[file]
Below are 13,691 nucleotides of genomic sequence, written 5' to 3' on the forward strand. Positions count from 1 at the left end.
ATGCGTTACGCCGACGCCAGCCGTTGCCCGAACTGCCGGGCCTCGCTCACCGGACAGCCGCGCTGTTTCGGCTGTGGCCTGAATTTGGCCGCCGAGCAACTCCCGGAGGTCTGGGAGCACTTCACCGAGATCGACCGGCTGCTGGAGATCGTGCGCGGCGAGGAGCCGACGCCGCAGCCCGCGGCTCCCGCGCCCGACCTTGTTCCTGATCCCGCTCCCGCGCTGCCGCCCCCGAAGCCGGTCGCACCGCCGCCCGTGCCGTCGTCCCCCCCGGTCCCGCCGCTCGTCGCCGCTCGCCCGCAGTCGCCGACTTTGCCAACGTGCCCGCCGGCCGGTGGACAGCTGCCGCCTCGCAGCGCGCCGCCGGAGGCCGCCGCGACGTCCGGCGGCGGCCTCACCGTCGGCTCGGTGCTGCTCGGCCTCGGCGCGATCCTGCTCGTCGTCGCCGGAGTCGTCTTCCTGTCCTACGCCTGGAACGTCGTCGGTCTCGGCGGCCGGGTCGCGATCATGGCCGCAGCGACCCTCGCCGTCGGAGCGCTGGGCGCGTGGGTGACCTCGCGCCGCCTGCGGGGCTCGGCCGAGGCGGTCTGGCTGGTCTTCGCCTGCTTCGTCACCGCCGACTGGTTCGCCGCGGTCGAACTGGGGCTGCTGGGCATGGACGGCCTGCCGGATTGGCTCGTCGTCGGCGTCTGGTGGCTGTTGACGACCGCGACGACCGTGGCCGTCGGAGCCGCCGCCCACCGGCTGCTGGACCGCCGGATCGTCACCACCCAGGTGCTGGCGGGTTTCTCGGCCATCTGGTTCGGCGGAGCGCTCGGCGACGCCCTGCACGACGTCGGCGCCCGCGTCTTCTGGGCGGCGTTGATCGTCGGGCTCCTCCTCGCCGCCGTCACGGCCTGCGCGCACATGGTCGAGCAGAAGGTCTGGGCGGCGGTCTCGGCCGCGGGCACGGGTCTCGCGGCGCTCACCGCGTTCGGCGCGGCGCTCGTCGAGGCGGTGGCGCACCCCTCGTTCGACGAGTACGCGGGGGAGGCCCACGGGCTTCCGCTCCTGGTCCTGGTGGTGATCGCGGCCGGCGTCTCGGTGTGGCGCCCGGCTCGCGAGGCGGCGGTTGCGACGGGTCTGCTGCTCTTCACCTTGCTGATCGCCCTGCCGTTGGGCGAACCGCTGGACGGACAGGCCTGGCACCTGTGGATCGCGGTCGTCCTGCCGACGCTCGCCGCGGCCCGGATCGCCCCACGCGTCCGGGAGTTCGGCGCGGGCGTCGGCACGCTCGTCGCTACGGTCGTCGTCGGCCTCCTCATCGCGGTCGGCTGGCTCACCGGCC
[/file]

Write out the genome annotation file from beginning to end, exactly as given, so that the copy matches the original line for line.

Below are 13,691 nucleotides of genomic sequence, written 5' to 3' on the forward strand. Positions count from 1 at the left end.
ATGCGTTACGCCGACGCCAGCCGTTGCCCGAACTGCCGGGCCTCGCTCACCGGACAGCCGCGCTGTTTCGGCTGTGGCCTGAATTTGGCCGCCGAGCAACTCCCGGAGGTCTGGGAGCACTTCACCGAGATCGACCGGCTGCTGGAGATCGTGCGCGGCGAGGAGCCGACGCCGCAGCCCGCGGCTCCCGCGCCCGACCTTGTTCCTGATCCCGCTCCCGCGCTGCCGCCCCCGAAGCCGGTCGCACCGCCGCCCGTGCCGTCGTCCCCCCCGGTCCCGCCGCTCGTCGCCGCTCGCCCGCAGTCGCCGACTTTGCCAACGTGCCCGCCGGCCGGTGGACAGCTGCCGCCTCGCAGCGCGCCGCCGGAGGCCGCCGCGACGTCCGGCGGCGGCCTCACCGTCGGCTCGGTGCTGCTCGGCCTCGGCGCGATCCTGCTCGTCGTCGCCGGAGTCGTCTTCCTGTCCTACGCCTGGAACGTCGTCGGTCTCGGCGGCCGGGTCGCGATCATGGCCGCAGCGACCCTCGCCGTCGGAGCGCTGGGCGCGTGGGTGACCTCGCGCCGCCTGCGGGGCTCGGCCGAGGCGGTCTGGCTGGTCTTCGCCTGCTTCGTCACCGCCGACTGGTTCGCCGCGGTCGAACTGGGGCTGCTGGGCATGGACGGCCTGCCGGATTGGCTCGTCGTCGGCGTCTGGTGGCTGTTGACGACCGCGACGACCGTGGCCGTCGGAGCCGCCGCCCACCGGCTGCTGGACCGCCGGATCGTCACCACCCAGGTGCTGGCGGGTTTCTCGGCCATCTGGTTCGGCGGAGCGCTCGGCGACGCCCTGCACGACGTCGGCGCCCGCGTCTTCTGGGCGGCGTTGATCGTCGGGCTCCTCCTCGCCGCCGTCACGGCCTGCGCGCACATGGTCGAGCAGAAGGTCTGGGCGGCGGTCTCGGCCGCGGGCACGGGTCTCGCGGCGCTCACCGCGTTCGGCGCGGCGCTCGTCGAGGCGGTGGCGCACCCCTCGTTCGACGAGTACGCGGGGGAGGCCCACGGGCTTCCGCTCCTGGTCCTGGTGGTGATCGCGGCCGGCGTCTCGGTGTGGCGCCCGGCTCGCGAGGCGGCGGTTGCGACGGGTCTGCTGCTCTTCACCTTGCTGATCGCCCTGCCGTTGGGCGAACCGCTGGACGGACAGGCCTGGCACCTGTGGATCGCGGTCGTCCTGCCGACGCTCGCCGCGGCCCGGATCGCCCCACGCGTCCGGGAGTTCGGCGCGGGCGTCGGCACGCTCGTCGCTACGGTCGTCGTCGGCCTCCTCATCGCGGTCGGCTGGCTCACCGGCC